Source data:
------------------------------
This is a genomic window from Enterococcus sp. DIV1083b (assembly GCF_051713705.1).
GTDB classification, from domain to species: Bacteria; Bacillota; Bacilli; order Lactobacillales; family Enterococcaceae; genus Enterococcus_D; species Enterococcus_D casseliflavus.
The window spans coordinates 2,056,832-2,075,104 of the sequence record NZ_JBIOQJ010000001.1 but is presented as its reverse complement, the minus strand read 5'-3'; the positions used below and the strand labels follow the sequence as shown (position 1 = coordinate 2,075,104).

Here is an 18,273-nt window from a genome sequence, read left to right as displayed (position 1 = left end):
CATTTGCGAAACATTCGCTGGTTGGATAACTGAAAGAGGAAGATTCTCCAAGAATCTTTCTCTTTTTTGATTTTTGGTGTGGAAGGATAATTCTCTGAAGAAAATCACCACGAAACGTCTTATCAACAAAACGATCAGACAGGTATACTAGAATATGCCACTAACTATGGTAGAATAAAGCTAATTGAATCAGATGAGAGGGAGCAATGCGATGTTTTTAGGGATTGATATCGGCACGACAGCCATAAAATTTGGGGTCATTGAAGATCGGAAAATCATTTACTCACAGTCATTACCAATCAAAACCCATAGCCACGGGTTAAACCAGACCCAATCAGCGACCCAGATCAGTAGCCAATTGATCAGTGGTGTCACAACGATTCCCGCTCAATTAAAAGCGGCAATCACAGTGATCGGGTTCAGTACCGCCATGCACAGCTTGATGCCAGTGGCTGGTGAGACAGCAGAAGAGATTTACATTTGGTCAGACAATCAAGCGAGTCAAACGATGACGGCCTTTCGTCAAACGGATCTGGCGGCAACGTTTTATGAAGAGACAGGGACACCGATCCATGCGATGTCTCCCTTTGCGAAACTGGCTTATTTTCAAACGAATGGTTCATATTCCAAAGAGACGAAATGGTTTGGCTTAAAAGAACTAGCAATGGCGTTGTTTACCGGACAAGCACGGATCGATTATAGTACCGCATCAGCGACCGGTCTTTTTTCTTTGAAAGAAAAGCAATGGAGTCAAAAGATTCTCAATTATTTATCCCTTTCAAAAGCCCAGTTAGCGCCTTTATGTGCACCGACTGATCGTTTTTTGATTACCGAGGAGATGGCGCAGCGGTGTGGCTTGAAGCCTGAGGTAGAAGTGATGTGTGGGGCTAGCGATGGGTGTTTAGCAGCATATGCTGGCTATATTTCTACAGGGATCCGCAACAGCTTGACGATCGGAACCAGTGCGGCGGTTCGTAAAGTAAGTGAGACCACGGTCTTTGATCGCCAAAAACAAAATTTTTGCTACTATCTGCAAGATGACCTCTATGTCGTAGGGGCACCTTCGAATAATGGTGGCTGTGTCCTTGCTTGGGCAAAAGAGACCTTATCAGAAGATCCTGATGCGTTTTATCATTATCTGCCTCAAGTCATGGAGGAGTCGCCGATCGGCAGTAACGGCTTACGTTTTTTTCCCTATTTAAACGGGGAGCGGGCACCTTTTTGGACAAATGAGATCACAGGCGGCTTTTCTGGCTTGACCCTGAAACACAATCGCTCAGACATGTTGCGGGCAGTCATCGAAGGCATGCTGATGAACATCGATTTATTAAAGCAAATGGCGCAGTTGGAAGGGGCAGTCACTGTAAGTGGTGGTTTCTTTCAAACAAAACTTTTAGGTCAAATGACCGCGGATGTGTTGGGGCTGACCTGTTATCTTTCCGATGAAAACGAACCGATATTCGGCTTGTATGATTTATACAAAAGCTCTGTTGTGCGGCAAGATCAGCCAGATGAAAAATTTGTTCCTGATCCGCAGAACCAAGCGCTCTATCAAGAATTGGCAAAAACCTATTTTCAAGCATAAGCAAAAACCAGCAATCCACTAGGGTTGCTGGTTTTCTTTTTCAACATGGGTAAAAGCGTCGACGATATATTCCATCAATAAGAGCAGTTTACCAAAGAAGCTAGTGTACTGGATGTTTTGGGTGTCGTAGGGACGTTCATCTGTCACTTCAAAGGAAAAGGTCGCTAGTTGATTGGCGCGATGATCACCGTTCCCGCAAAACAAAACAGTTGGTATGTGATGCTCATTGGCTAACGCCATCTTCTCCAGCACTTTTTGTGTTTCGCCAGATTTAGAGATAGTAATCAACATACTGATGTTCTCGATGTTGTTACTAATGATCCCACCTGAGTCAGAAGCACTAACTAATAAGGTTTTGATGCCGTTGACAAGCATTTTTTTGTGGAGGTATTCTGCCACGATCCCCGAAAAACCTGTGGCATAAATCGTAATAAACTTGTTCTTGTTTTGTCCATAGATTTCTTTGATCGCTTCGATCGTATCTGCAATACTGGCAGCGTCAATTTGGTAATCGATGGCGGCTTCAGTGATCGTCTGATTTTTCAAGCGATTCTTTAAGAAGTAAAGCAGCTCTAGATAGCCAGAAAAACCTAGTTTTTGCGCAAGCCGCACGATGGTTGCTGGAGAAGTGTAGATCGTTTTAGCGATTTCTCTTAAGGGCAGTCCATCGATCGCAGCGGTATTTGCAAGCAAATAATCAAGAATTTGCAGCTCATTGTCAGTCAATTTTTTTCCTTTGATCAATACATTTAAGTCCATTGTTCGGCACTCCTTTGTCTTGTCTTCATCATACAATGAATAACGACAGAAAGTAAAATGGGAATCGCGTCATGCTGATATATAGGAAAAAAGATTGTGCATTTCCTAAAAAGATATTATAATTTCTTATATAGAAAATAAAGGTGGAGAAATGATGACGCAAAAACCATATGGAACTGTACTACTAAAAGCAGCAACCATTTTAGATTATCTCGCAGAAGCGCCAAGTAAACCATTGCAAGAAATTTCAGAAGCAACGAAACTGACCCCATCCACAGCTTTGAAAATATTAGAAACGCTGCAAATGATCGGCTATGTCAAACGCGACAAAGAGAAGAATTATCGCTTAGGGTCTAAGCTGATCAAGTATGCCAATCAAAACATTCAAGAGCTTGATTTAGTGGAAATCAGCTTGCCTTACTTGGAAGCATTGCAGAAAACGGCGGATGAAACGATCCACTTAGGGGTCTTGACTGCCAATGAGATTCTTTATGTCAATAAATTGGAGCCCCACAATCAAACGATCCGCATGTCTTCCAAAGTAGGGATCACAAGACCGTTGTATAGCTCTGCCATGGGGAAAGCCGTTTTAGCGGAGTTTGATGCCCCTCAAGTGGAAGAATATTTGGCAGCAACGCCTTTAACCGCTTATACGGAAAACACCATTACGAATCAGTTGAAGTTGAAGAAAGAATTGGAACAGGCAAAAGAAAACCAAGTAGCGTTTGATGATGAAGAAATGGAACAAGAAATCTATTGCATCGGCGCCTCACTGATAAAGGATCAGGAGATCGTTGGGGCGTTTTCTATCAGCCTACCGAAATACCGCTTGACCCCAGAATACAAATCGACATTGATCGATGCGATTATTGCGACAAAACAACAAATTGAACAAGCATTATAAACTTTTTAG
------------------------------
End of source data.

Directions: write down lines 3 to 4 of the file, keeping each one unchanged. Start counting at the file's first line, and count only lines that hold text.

The window spans coordinates 2,056,832-2,075,104 of the sequence record NZ_JBIOQJ010000001.1 but is presented as its reverse complement, the minus strand read 5'-3'; the positions used below and the strand labels follow the sequence as shown (position 1 = coordinate 2,075,104).

Here is an 18,273-nt window from a genome sequence, read left to right as displayed (position 1 = left end):